Mondaq News Alerts

In order to receive Mondaq News Alerts, users have to complete a separate registration form. This is a personalised service where users choose regions and topics of interest and we send it only to those users who have requested it. Users can stop receiving these Alerts by going to the Mondaq News Alerts page and deselecting all interest areas. In the same way users can amend their personal preferences to add or remove subject areas.


A cookie is a small text file written to a user’s hard drive that contains an identifying user number. The cookies do not contain any personal information about users. We use the cookie so users do not have to log in every time they use the service and the cookie will automatically expire if you do not visit the Mondaq website (or its affiliate sites) for 12 months. We also use the cookie to personalise a user's experience of the site (for example to show information specific to a user's region). As the Mondaq sites are fully personalised and cookies are essential to its core technology the site will function unpredictably with browsers that do not support cookies - or where cookies are disabled (in these circumstances we advise you to attempt to locate the information you require elsewhere on the web). However if you are concerned about the presence of a Mondaq cookie on your machine you can also choose to expire the cookie immediately (remove it) by selecting the 'Log Off' menu option as the last thing you do when you use the site.

Some of our business partners may use cookies on our site (for example, advertisers). However, we have no access to or control over these cookies and we are not aware of any at present that do so.

Log Files

We use IP addresses to analyse trends, administer the site, track movement, and gather broad demographic information for aggregate use. IP addresses are not linked to personally identifiable information.


This web site contains links to other sites. Please be aware that Mondaq (or its affiliate sites) are not responsible for the privacy practices of such other sites. We encourage our users to be aware when they leave our site and to read the privacy statements of these third party sites. This privacy statement applies solely to information collected by this Web site.

Surveys & Contests

From time-to-time our site requests information from users via surveys or contests. Participation in these surveys or contests is completely voluntary and the user therefore has a choice whether or not to disclose any information requested. Information requested may include contact information (such as name and delivery address), and demographic information (such as postcode, age level). Contact information will be used to notify the winners and award prizes. Survey information will be used for purposes of monitoring or improving the functionality of the site.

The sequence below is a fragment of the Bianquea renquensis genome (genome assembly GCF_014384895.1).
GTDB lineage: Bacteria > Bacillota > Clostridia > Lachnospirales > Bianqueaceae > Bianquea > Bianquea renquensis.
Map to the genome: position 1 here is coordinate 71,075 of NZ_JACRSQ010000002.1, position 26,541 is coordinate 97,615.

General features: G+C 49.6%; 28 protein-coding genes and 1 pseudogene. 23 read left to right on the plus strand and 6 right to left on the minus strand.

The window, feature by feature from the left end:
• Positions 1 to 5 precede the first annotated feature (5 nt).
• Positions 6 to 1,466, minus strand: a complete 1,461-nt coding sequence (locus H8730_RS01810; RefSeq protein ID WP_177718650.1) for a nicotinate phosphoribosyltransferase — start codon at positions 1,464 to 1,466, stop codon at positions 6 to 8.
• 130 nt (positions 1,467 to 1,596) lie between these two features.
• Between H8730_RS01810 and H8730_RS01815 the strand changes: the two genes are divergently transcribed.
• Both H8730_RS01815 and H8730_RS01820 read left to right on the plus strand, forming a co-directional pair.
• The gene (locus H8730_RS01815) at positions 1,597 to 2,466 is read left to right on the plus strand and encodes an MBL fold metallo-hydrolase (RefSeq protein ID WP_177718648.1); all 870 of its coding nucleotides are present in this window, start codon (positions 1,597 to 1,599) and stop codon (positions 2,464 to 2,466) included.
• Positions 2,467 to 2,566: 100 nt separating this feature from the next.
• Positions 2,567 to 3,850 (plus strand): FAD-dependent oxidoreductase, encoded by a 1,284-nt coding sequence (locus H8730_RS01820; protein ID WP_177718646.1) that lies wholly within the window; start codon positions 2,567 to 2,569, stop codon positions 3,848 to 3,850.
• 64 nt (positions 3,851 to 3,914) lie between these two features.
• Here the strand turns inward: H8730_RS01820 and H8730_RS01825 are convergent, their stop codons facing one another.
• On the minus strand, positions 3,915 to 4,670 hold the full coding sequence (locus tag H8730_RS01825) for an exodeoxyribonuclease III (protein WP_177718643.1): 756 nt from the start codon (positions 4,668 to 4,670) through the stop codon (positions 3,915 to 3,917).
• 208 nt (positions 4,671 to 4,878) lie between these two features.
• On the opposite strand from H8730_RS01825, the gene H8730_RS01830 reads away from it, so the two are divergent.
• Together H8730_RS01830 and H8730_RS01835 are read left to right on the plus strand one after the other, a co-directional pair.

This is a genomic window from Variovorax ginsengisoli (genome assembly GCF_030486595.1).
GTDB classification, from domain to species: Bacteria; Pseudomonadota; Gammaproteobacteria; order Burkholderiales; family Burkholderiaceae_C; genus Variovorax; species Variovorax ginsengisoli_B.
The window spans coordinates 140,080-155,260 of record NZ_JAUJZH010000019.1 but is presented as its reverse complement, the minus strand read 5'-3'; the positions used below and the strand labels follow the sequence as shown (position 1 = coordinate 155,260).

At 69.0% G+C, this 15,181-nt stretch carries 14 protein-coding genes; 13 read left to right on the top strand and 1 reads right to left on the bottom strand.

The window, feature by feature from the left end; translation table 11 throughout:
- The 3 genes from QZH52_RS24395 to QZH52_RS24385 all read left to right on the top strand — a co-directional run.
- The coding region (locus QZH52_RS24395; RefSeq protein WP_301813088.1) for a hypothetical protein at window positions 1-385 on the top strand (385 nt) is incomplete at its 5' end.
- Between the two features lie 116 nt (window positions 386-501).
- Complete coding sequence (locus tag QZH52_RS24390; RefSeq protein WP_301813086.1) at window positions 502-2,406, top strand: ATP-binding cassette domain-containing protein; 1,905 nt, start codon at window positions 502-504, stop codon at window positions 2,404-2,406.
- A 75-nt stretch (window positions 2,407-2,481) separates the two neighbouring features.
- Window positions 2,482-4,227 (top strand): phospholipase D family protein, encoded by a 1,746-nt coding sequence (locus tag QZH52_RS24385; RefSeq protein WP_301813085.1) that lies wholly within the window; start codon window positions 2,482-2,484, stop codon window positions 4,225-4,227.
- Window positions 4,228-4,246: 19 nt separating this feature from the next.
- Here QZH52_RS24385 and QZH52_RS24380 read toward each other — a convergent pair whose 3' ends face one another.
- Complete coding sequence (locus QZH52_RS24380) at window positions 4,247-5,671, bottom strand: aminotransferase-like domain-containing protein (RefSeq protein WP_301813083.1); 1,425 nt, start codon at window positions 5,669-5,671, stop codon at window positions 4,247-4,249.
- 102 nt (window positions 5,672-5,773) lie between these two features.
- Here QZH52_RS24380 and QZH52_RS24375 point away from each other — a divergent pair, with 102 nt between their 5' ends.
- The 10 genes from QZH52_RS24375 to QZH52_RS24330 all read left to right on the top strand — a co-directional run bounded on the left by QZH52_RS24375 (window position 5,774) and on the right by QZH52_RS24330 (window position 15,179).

If a user elects to use our referral service for informing a friend about our site, we ask them for the friend’s name and email address. Mondaq stores this information and may contact the friend to invite them to register with Mondaq, but they will not be contacted more than once. The friend may contact Mondaq to request the removal of this information from our database.


This website takes every reasonable precaution to protect our users’ information. When users submit sensitive information via the website, your information is protected using firewalls and other security technology. If you have any questions about the security at our website, you can send an email to

Correcting/Updating Personal Information

If a user’s personally identifiable information changes (such as postcode), or if a user no longer desires our service, we will endeavour to provide a way to correct, update or remove that user’s personal data provided to us. This can usually be done at the “Your Profile” page or by sending an email to

Notification of Changes

If we decide to change our Terms & Conditions or Privacy Policy, we will post those changes on our site so our users are always aware of what information we collect, how we use it, and under what circumstances, if any, we disclose it. If at any point we decide to use personally identifiable information in a manner different from that stated at the time it was collected, we will notify users by way of an email. Users will have a choice as to whether or not we use their information in this different manner. We will use information in accordance with the privacy policy under which the information was collected.

How to contact Mondaq

You can contact us with comments or queries at

If for some reason you believe Mondaq Ltd. has not adhered to these principles, please notify us by e-mail at and we will use commercially reasonable efforts to determine and correct the problem promptly.